Senior Fall Prevention
|Written by Ken Teegardin|
SeniorLiving.Org Expert on Chief Editor | Caregiver
Falls are the leading cause of deaths related to injury for people age 65 and older. The falls that don't kill you can change your life. Simple falls can decrease your mobility. Broken bones may not heal properly. And these bones can be more likely to break in the future.
Consider this: One out of three seniors fall every year. Two-thirds who fall will fall again within six months. In 2009, 2.2 million seniors were treated in emergency departments; over 581,000 of these patients were hospitalized.
With these numbers, senior fall prevention should be a priority for both seniors and for those with seniors in their lives.
Seniors at Risk
Falling isn’t normal, but for seniors the risks of falling are higher for several reasons:
As seniors, your gait and balance isn’t as good as it once was. Your sensory perception may not be as sharp as when you were younger. The use of some medications may affect your balance. Your muscle strength probably isn’t what it used to be.
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Men are more likely to die from a fall than women. But women are more likely to be injured in a fall than men. For example, hip fracture rates for women are more than twice that for men.
Those age 75 and older who fall are up to five times more likely to be admitted to a long-term care facility for a year or longer than those age 65 to 74.
The chances of serious injury from falling for seniors 85 and older are four times that for those 65 to 74.
Osteoporosis—the thinning of bone tissue and loss of bone density—increases a person’s risk of a hip fracture from a fall.
Results of Falls
- Up to 30% of seniors who fall suffer injuries such as hip fractures, hip lacerations, or head traumas.
- Falls are the most common cause of brain injuries for seniors.
- Falls are the most common cause of fractures. These include fractures of the hip, spine, forearm, leg, ankle, pelvis, upper arm and hand.
- Seniors who fall may develop a fear of falling. This can lead to a decrease of mobility and can actually increase the risk of falling again.
Senior Fall Prevention
Seniors can take a number of precautions to prevent falls.
- Exercise regularly. Do exercises that will increase leg strength, improve balance and increase flexibility. Consider Tai Chi, Yoga, and bicycling.
- Review your medications with your doctor or pharmacist. You’ll want to reduce or eliminate those that cause dizziness or drowsiness.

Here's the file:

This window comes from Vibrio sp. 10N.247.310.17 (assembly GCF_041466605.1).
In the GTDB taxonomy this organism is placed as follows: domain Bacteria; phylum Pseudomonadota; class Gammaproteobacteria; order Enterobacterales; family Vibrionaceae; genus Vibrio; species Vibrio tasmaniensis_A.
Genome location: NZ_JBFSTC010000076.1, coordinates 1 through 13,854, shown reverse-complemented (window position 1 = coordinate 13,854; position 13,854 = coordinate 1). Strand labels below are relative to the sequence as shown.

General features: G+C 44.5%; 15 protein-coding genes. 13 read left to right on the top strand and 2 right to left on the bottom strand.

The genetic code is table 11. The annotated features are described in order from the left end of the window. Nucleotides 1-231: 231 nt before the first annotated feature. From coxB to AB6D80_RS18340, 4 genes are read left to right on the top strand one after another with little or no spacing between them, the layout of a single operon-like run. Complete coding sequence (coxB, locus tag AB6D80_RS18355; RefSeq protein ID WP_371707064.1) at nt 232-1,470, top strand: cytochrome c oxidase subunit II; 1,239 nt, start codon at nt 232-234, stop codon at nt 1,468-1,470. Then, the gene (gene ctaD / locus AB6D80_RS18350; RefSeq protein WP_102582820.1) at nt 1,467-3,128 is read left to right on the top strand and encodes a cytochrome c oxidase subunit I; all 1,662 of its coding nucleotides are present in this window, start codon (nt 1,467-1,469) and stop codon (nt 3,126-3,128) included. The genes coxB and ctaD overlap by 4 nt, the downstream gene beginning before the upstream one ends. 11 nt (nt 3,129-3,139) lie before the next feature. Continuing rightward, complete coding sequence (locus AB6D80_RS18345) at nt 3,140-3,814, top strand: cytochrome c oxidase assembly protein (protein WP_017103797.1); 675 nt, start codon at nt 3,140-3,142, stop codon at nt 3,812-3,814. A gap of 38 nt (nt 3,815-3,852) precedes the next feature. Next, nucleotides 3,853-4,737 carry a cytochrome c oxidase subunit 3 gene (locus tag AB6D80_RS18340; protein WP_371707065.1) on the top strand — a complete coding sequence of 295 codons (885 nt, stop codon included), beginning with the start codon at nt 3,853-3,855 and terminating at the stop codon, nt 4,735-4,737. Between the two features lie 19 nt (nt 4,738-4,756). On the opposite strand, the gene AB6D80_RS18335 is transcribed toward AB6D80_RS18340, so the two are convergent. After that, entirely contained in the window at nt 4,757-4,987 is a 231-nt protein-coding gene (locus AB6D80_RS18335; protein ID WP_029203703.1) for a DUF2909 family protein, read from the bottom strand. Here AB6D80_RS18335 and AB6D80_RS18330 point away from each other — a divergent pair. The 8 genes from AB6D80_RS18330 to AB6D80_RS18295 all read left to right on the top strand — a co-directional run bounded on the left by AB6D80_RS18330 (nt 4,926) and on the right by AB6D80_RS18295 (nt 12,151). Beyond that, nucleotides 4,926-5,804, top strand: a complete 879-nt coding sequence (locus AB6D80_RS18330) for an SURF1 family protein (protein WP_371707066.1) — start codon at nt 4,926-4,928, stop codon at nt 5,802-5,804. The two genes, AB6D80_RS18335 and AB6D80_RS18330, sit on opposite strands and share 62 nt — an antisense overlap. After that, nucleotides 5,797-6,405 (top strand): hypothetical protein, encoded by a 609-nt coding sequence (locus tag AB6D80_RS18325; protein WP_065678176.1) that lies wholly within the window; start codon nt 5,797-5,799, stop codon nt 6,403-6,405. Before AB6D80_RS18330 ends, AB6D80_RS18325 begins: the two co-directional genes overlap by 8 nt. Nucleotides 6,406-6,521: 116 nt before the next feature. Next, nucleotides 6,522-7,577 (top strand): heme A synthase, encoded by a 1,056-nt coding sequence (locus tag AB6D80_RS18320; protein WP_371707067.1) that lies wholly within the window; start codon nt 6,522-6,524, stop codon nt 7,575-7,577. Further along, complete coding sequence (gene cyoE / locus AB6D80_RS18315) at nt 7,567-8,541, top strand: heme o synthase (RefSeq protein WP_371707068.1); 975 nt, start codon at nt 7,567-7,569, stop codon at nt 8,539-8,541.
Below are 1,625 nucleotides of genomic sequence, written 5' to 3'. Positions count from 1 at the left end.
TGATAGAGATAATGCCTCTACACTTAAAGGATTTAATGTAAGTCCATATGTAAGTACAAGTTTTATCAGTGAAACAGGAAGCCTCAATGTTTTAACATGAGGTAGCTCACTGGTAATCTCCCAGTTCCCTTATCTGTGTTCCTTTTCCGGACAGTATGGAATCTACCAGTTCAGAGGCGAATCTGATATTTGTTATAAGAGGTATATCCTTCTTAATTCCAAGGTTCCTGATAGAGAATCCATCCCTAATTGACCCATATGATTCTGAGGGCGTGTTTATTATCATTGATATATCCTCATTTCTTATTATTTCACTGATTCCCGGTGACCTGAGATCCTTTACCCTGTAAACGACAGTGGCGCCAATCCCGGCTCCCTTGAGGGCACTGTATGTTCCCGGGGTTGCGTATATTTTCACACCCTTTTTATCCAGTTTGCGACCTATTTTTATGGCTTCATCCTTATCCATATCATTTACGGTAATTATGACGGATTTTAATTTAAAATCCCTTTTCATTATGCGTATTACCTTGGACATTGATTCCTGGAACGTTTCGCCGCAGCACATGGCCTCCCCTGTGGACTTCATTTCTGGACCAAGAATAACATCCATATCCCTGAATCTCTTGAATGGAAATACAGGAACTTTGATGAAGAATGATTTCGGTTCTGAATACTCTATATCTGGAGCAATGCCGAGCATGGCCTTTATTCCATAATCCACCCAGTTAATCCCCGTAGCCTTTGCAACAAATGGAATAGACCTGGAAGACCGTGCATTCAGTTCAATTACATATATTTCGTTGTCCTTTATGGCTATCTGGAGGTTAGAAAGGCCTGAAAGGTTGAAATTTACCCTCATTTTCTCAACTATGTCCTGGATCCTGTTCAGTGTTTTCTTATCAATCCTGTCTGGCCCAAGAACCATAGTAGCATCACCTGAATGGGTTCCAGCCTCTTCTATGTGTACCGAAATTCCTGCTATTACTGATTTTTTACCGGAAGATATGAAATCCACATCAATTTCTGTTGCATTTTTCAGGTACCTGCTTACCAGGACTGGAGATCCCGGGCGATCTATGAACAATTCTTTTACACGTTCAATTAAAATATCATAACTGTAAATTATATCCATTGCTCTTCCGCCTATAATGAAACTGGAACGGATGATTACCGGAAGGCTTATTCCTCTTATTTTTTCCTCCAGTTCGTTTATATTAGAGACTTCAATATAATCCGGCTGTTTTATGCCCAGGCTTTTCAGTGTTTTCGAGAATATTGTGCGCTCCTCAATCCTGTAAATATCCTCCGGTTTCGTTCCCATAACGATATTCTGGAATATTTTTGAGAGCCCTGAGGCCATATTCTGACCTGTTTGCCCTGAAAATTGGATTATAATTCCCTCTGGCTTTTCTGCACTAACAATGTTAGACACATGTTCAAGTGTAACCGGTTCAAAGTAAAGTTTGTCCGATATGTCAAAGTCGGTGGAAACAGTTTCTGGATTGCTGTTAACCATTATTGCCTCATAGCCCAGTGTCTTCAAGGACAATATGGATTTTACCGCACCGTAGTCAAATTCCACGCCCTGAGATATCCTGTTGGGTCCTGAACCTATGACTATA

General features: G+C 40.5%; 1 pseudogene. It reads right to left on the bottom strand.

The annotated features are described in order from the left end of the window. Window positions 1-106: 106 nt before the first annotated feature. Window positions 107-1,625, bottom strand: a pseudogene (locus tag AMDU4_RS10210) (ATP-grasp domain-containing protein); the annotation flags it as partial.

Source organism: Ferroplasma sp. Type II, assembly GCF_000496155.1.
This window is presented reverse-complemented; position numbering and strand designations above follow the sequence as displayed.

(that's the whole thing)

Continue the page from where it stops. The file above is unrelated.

- Get your eyes checked by an optometrist at least once a year.
- Lower your hip fracture risk by getting daily-recommended levels of calcium and vitamin D. and get screened and treated for osteoporosis.
- Floors: move furniture that’s in your way. Use double-sided tape so throw rugs won’t slip. Pick up items that are on the floor. Coil telephone and electrical wires next to the wall. Keep items off the stairs. Fix loose or uneven steps. Make sure your stairway is lighted and have switches at the top and bottom of the stairs. Make sure stair carpeting is secure. Make sure stair handrails are secure and that they’re on both sides the entire length of the stairs.
- Kitchen: Keep often used items in lower, easy-to-reach shelves or cabinets. If you have a stepstool, make sure it’s solid.
- Bathroom: Put a non-slip mat or self-stick strips on your shower or tub floor. If you need it, install grab bars near the toilet and in the shower.
- Bedroom: Make sure the path to your bed is clutter free. Install a night-light in your room.
- When using a ladder, make sure both feet and at least one hand are on the ladder.
- Wear shoes inside for better support and grip. Avoid slippers.
- Get up slowly after lying or sitting down.
- Consider buying an alarm you can activate in the event of a fall.
Senior fall prevention should be a serious topic for seniors and those with seniors in their lives. The statistics show that the problem is real and it can be serious. Fortunately, you can mitigate the risks with some preventative measures at home and exercise to strengthen your balance.
To see ways to make your home life easier and safer, see our "Assistive Technology Devices" article.
Updated: Apr 04, 2011
|Robert Luttrell On Jul 19, 2013
This still does not answer the question how do you prevent a 95 year old women who has average dementia from falling out of bed at night. She does not function sufficiently to remember to call a nurse to help her our of bed. What happen to an older solution of installing guard rails on the beds so as they wakeup sufficiently for the monitoring nurse to see or hear them and go and help them to the bathroom, etc.